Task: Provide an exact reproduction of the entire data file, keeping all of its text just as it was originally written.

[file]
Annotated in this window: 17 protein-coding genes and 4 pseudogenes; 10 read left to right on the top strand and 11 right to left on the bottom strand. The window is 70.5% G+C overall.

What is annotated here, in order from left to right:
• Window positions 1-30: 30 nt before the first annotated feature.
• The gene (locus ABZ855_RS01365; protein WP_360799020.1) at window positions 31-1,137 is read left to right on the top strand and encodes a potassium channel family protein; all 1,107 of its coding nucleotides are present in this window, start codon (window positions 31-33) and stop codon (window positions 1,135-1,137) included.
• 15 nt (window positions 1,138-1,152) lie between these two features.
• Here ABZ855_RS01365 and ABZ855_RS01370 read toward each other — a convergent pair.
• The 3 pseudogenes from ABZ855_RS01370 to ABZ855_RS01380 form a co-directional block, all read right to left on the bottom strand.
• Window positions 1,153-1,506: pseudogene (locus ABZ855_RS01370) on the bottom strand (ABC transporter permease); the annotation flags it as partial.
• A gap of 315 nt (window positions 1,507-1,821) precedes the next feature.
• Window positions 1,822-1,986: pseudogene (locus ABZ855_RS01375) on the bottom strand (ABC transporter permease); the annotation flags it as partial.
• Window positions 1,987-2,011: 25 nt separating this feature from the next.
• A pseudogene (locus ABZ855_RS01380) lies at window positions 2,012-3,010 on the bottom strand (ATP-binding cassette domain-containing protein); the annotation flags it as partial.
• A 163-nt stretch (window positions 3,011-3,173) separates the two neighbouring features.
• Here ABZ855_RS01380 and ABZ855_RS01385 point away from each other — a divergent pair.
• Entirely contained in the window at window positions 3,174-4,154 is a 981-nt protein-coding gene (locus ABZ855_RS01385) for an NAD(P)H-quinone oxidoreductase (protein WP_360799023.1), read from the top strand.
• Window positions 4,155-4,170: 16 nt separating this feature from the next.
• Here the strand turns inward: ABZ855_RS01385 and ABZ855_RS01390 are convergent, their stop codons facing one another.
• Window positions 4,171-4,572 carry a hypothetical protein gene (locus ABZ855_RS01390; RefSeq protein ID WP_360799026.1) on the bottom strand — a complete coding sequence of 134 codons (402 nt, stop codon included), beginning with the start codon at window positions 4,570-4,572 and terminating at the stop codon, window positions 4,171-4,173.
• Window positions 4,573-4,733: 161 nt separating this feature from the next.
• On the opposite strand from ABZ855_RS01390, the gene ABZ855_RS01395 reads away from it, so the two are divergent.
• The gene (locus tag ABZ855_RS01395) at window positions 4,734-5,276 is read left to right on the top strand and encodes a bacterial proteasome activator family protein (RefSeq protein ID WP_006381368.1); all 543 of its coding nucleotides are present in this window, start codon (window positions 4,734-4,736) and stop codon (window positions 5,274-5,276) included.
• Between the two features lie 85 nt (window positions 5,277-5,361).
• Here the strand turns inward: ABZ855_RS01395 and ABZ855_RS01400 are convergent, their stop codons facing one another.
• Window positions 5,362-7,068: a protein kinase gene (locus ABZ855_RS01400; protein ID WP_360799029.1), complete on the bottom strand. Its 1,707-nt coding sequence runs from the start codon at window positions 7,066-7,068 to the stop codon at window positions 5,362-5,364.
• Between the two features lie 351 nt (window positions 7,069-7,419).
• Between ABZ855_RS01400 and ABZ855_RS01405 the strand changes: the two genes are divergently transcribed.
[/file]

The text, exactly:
Annotated in this window: 17 protein-coding genes and 4 pseudogenes; 10 read left to right on the top strand and 11 right to left on the bottom strand. The window is 70.5% G+C overall.

What is annotated here, in order from left to right:
• Window positions 1-30: 30 nt before the first annotated feature.
• The gene (locus ABZ855_RS01365; protein WP_360799020.1) at window positions 31-1,137 is read left to right on the top strand and encodes a potassium channel family protein; all 1,107 of its coding nucleotides are present in this window, start codon (window positions 31-33) and stop codon (window positions 1,135-1,137) included.
• 15 nt (window positions 1,138-1,152) lie between these two features.
• Here ABZ855_RS01365 and ABZ855_RS01370 read toward each other — a convergent pair.
• The 3 pseudogenes from ABZ855_RS01370 to ABZ855_RS01380 form a co-directional block, all read right to left on the bottom strand.
• Window positions 1,153-1,506: pseudogene (locus ABZ855_RS01370) on the bottom strand (ABC transporter permease); the annotation flags it as partial.
• A gap of 315 nt (window positions 1,507-1,821) precedes the next feature.
• Window positions 1,822-1,986: pseudogene (locus ABZ855_RS01375) on the bottom strand (ABC transporter permease); the annotation flags it as partial.
• Window positions 1,987-2,011: 25 nt separating this feature from the next.
• A pseudogene (locus ABZ855_RS01380) lies at window positions 2,012-3,010 on the bottom strand (ATP-binding cassette domain-containing protein); the annotation flags it as partial.
• A 163-nt stretch (window positions 3,011-3,173) separates the two neighbouring features.
• Here ABZ855_RS01380 and ABZ855_RS01385 point away from each other — a divergent pair.
• Entirely contained in the window at window positions 3,174-4,154 is a 981-nt protein-coding gene (locus ABZ855_RS01385) for an NAD(P)H-quinone oxidoreductase (protein WP_360799023.1), read from the top strand.
• Window positions 4,155-4,170: 16 nt separating this feature from the next.
• Here the strand turns inward: ABZ855_RS01385 and ABZ855_RS01390 are convergent, their stop codons facing one another.
• Window positions 4,171-4,572 carry a hypothetical protein gene (locus ABZ855_RS01390; RefSeq protein ID WP_360799026.1) on the bottom strand — a complete coding sequence of 134 codons (402 nt, stop codon included), beginning with the start codon at window positions 4,570-4,572 and terminating at the stop codon, window positions 4,171-4,173.
• Window positions 4,573-4,733: 161 nt separating this feature from the next.
• On the opposite strand from ABZ855_RS01390, the gene ABZ855_RS01395 reads away from it, so the two are divergent.
• The gene (locus tag ABZ855_RS01395) at window positions 4,734-5,276 is read left to right on the top strand and encodes a bacterial proteasome activator family protein (RefSeq protein ID WP_006381368.1); all 543 of its coding nucleotides are present in this window, start codon (window positions 4,734-4,736) and stop codon (window positions 5,274-5,276) included.
• Between the two features lie 85 nt (window positions 5,277-5,361).
• Here the strand turns inward: ABZ855_RS01395 and ABZ855_RS01400 are convergent, their stop codons facing one another.
• Window positions 5,362-7,068: a protein kinase gene (locus ABZ855_RS01400; protein ID WP_360799029.1), complete on the bottom strand. Its 1,707-nt coding sequence runs from the start codon at window positions 7,066-7,068 to the stop codon at window positions 5,362-5,364.
• Between the two features lie 351 nt (window positions 7,069-7,419).
• Between ABZ855_RS01400 and ABZ855_RS01405 the strand changes: the two genes are divergently transcribed.